Canute's Palace facts for kids
Quick facts for kidsCanute's Palace
|Location||Porters Lane, Southampton City Centre|
|OS grid reference||SU4194811002|
|Elevation||5 metres (16 ft)|
|Built||Between 1170 and 1200|
|Designated||14 July 1953|
Canute's Palace in Southampton, England, is the name given to the ruins of a Norman merchant's house dating from the late twelfth century. Despite its name, the building has no connection with Canute the Great, nor was it a palace.
The antiquarian, Sir Henry Englefield suggested that the building had been a palace of Canute the Great, but in fact the house is unconnected with him. In April 1801, Englefield presented a very detailed paper to The Society of Antiquaries of London describing the building, in which he said:
Perhaps I indulge but a fond conjecture, when I consider it possibly the hall from which Canute, surrounded by his courtiers, viewed the rising tide; and from whence he descended to the beach, according to that most interesting narrative of our old historians, to repress by a striking and impressive lesson, their impious flattery.
In 1833, the building was described in The Gentleman's Magazine in which the author, "An Architectural Antiquary", says: "The remains of a very magnificent Norman mansion, improperly called Canute's Palace at Southampton, furnishes the best examples of the elliptical arch with which I am acquainted".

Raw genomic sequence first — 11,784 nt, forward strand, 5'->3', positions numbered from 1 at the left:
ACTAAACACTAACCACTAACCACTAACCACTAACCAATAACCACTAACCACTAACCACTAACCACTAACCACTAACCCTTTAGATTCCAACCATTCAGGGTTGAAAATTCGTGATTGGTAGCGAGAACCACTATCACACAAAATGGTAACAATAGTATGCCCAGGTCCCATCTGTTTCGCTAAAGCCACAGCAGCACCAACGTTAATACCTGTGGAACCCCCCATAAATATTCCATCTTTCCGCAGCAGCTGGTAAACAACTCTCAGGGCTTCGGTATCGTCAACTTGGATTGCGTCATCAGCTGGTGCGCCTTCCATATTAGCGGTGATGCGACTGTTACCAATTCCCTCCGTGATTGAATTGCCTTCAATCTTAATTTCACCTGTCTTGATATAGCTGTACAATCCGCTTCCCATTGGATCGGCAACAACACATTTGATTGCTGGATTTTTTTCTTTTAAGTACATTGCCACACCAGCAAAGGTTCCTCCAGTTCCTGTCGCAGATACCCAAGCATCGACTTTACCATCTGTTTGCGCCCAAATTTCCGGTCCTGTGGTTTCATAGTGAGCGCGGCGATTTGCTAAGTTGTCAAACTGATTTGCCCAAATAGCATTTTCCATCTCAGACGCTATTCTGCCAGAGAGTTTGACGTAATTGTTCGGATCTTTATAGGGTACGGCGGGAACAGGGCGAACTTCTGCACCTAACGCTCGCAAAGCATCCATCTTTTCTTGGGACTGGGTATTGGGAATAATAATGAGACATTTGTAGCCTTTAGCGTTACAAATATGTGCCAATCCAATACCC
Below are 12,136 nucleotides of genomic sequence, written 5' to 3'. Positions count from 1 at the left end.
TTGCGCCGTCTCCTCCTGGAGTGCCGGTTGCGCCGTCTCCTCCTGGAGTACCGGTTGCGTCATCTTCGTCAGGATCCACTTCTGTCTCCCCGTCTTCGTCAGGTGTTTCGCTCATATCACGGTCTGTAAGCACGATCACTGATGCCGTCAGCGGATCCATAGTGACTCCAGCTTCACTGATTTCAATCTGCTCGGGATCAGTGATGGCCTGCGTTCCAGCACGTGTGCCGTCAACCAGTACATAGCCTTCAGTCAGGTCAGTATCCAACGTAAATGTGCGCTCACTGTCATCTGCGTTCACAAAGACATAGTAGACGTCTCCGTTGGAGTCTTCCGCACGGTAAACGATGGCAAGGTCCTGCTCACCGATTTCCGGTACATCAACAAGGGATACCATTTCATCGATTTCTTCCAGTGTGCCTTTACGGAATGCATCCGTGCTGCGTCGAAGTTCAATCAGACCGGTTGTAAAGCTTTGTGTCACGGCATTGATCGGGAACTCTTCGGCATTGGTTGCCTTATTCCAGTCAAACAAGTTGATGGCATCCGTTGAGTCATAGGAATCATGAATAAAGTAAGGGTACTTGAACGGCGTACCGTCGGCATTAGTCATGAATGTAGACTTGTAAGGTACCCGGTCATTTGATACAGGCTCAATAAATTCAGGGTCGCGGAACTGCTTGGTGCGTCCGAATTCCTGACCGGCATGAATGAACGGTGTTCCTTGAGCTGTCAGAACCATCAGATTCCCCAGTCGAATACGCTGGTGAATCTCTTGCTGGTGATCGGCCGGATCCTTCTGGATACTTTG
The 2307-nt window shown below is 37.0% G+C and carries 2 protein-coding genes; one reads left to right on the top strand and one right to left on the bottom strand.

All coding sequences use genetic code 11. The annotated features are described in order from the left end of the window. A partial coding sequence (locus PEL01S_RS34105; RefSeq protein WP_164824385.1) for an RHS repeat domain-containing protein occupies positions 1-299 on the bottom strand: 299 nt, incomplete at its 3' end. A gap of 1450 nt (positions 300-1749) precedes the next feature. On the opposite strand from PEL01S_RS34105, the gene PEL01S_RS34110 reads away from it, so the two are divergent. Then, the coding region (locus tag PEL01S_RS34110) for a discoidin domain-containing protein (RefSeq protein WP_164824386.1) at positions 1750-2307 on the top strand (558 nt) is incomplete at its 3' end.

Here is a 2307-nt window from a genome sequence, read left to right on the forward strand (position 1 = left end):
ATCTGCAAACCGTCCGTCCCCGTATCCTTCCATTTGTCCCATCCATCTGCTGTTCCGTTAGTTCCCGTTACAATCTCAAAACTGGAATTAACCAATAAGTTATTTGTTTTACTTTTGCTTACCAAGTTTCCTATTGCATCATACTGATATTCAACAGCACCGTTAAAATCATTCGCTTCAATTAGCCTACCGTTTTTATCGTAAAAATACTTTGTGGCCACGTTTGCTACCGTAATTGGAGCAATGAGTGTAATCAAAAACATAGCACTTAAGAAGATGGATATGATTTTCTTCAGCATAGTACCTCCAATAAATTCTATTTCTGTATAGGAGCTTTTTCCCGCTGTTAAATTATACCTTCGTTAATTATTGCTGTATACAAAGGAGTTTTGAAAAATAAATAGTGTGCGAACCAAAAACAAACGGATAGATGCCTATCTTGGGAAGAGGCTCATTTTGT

Formerly known as the 'Long House', the building was constructed between 1170 and 1200 with walls of uncoursed rubble, and faced the waterfront before the southern section of the town walls was built. The house had two storeys and was built in the hall house style; the room at the eastern end of the upper storey may have been the merchant's counting house. The remains include a window with two round heads which is not original but was added later in the Norman period. Although the gable at the western end is at full height, it has been mostly reconstructed. The gable has a further round-headed window.
Canute's Palace is a scheduled monument and a grade I listed building, having obtained the latter status on 14 July 1953. The building is now part of Town Quay Park, which includes the remains of many historical properties in the southern section of the city.
Canute's Palace Facts for Kids. Kiddle Encyclopedia.